Cyprus, said Angela Merkel in the course of the bailout talks, “must realize that its business model [offshore banking, tax haven etc.] is dead”.
Quite how Cyprus was expected to make a living was left unexplained.
The Cypriot government (Bloomberg reports) has now thrown some new projections into the mix:
Cyprus’s economy might contract as much as 13 percent this year under the weight of austerity measures and a restructuring of the country’s banks as agreed in return for a bailout, the government spokesman said.
“In 2013 the recession may not be 8.7 percent as is estimated, it may reach 13 percent,” Christos Stylianides said in comments carried on state-run CyBC today.
Writing in the Daily Telegraph, Open Europe’s Mats Persson returns to the question that Angela Merkel did not address:
…The combination of the depositor tax, the capital controls and the bank restructuring under the Cypriot bailout will lead to GDP collapsing, meaning revenues etc will fall as well. The question is, where in the world will growth come from that will allow the country to bounce back in 2015/16 as forecasted by the EU/IMF/ECB Troika? … The financial services sector, along with real estate and related businesses, which accounted for around 30 per cent of Gross Value Added in the economy is now essentially gone as a source of growth. Cyprus two largest banks – key employers – will be restructured and unemployment will undoubtedly rise. Small businesses will have lost cash as part of the deposit tax. Cyprus’ main trading partners, Greece in particular, remain mired in recession. The government will be cutting spending and raising taxes, laying off public sector workers and embarking on some strict labour and product market reforms – as part of the standard Troika bailout package. Cyprus’ greatest hope is tourism, but an over-valued euro won’t help in boosting this sector…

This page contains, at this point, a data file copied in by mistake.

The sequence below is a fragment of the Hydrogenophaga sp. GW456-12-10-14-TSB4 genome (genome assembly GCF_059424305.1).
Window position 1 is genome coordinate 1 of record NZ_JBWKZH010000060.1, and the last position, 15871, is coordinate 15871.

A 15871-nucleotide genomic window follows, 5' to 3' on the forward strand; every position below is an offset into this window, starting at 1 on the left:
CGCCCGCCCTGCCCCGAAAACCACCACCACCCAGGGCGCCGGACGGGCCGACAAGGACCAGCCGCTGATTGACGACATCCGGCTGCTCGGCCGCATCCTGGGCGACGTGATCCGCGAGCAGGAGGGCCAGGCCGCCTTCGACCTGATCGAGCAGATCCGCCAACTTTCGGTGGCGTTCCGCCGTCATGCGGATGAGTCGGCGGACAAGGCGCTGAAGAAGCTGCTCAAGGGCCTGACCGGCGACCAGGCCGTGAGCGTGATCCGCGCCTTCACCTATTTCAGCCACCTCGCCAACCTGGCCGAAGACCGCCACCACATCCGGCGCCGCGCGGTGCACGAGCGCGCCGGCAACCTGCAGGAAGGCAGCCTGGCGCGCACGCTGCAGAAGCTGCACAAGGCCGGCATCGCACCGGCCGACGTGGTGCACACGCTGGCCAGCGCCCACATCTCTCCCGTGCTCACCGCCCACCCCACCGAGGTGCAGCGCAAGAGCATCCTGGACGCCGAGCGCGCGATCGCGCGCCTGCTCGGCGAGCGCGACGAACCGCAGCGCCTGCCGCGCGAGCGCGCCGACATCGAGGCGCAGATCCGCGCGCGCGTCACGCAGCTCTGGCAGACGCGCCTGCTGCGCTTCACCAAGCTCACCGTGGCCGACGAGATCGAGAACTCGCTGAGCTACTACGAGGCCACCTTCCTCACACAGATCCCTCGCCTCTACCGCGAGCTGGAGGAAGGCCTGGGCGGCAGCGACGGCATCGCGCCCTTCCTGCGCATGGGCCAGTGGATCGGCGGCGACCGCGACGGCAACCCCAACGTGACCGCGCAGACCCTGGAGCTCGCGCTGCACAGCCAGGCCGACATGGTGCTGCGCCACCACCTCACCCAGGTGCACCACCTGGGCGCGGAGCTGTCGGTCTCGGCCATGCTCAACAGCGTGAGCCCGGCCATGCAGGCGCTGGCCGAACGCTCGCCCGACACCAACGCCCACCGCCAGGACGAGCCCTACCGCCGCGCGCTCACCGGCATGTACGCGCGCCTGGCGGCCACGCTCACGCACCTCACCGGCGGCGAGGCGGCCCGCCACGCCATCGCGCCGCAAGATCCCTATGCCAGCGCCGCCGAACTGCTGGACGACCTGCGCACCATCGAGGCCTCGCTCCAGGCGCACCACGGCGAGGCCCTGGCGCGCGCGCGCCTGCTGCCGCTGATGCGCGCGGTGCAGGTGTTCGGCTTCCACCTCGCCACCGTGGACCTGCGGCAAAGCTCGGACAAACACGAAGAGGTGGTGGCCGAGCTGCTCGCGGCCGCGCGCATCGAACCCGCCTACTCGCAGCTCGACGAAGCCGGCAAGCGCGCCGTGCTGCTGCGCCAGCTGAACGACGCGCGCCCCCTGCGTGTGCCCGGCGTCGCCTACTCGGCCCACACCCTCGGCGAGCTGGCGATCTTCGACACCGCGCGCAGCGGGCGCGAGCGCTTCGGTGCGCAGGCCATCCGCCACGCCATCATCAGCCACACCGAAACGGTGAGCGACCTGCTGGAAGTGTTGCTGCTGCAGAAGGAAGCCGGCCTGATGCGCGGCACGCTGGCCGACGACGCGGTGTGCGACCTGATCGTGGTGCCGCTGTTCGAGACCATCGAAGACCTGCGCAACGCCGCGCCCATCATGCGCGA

Persson concludes that “the risk is that Cyprus turns into a bit of a zombie economy, entirely reliant on cash from the eurozone and European Central Bank to stay afloat.”
There’s a very good chance of that indeed. Sooner or later, probably at about the time that it realizes that it is rapidly heading towards a second bailout, Cyprus will be forced again to ponder whether it would be better off out of the single currency, a difficult calculation which could be avoided if the euro were to divide—as it should—into two, northern and southern.